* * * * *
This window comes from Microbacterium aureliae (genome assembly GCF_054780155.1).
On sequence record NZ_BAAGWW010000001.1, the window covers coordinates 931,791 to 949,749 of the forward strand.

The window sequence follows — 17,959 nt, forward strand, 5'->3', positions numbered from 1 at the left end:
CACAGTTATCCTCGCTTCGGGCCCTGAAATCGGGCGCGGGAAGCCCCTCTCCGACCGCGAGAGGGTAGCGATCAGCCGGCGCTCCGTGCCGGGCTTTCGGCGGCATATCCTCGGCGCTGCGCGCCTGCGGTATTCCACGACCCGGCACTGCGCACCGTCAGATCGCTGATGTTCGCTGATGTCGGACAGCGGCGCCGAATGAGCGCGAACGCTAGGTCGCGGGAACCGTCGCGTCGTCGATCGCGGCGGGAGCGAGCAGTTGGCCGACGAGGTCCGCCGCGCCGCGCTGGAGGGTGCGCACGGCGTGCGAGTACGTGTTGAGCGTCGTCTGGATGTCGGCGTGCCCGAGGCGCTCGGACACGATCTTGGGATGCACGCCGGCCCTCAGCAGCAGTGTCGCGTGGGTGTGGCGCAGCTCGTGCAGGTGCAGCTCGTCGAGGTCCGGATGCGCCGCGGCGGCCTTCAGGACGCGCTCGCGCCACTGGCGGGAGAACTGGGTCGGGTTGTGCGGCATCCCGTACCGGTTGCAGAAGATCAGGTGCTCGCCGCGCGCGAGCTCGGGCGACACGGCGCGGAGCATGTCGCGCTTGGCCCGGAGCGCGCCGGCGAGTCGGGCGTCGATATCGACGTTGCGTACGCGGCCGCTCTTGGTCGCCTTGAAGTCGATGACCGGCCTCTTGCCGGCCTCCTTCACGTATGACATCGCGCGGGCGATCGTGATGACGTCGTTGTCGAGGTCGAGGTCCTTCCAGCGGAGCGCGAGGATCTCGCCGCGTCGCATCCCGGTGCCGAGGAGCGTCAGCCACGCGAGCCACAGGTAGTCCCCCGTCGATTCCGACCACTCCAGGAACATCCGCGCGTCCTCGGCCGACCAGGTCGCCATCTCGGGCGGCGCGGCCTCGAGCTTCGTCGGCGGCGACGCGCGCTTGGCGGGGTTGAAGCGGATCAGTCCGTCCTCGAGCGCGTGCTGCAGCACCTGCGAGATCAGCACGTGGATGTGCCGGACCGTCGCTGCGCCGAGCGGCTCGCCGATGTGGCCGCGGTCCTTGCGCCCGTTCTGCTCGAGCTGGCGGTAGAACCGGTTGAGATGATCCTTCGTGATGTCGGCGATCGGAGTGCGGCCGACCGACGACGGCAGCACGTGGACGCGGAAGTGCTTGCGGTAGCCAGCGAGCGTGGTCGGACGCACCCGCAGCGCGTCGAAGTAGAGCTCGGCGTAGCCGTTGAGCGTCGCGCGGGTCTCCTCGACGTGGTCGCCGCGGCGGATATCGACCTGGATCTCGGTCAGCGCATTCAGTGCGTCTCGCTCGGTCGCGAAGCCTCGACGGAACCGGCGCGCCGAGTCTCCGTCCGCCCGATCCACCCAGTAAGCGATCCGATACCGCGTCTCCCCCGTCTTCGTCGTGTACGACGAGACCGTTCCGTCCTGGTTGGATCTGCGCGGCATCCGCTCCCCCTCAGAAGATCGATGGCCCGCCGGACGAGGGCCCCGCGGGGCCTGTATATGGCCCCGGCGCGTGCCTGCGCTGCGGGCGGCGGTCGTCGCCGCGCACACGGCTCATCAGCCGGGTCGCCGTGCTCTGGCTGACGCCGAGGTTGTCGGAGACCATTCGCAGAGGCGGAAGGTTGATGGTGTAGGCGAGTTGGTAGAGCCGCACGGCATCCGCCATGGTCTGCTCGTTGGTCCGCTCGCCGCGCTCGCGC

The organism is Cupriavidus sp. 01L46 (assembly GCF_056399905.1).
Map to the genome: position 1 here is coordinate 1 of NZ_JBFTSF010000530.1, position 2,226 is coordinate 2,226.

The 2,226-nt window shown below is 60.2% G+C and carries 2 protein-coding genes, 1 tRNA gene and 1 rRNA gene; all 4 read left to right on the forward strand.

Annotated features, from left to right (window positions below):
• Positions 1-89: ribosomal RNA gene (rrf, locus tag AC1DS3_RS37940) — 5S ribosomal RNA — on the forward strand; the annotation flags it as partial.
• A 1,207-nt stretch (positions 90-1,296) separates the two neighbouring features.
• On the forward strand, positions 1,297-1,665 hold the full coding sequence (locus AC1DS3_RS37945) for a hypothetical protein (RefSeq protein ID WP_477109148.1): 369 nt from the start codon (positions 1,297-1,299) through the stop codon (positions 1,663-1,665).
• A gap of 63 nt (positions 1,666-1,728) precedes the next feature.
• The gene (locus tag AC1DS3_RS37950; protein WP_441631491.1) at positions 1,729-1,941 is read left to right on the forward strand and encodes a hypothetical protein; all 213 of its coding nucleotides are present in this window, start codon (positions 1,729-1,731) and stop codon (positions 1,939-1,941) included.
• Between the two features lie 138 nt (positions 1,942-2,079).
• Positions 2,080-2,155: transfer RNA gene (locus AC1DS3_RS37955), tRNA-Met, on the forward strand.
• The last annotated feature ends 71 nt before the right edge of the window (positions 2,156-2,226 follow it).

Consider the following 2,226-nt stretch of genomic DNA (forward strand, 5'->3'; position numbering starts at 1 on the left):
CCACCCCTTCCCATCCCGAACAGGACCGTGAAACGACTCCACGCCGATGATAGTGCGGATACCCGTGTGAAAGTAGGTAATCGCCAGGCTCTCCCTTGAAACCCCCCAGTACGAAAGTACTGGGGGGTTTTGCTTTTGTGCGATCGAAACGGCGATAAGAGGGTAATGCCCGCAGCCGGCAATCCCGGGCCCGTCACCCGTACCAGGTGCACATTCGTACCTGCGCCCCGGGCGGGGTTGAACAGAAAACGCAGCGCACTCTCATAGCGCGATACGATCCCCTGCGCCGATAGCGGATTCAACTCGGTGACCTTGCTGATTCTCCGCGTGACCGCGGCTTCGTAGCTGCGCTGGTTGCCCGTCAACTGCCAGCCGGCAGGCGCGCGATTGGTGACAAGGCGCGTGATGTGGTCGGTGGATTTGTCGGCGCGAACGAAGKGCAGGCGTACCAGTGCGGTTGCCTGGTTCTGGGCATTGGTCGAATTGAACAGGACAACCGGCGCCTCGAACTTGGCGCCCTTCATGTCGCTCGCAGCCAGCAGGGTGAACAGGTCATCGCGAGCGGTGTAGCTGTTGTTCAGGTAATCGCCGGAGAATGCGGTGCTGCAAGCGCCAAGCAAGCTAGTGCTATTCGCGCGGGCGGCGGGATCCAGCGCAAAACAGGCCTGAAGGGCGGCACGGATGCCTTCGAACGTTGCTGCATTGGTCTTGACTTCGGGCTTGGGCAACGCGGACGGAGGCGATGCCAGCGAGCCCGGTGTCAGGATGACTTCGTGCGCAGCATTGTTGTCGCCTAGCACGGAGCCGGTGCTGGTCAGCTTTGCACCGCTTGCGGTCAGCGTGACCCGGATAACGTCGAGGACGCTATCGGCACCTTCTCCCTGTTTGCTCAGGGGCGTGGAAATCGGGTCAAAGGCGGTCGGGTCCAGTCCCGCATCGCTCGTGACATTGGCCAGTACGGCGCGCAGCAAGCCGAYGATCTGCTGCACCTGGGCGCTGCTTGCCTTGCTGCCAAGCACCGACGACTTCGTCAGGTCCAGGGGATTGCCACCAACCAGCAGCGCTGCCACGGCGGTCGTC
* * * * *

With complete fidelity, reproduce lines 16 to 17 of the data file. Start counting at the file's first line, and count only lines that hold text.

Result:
• The last annotated feature ends 71 nt before the right edge of the window (positions 2,156-2,226 follow it).

Consider the following 2,226-nt stretch of genomic DNA (forward strand, 5'->3'; position numbering starts at 1 on the left):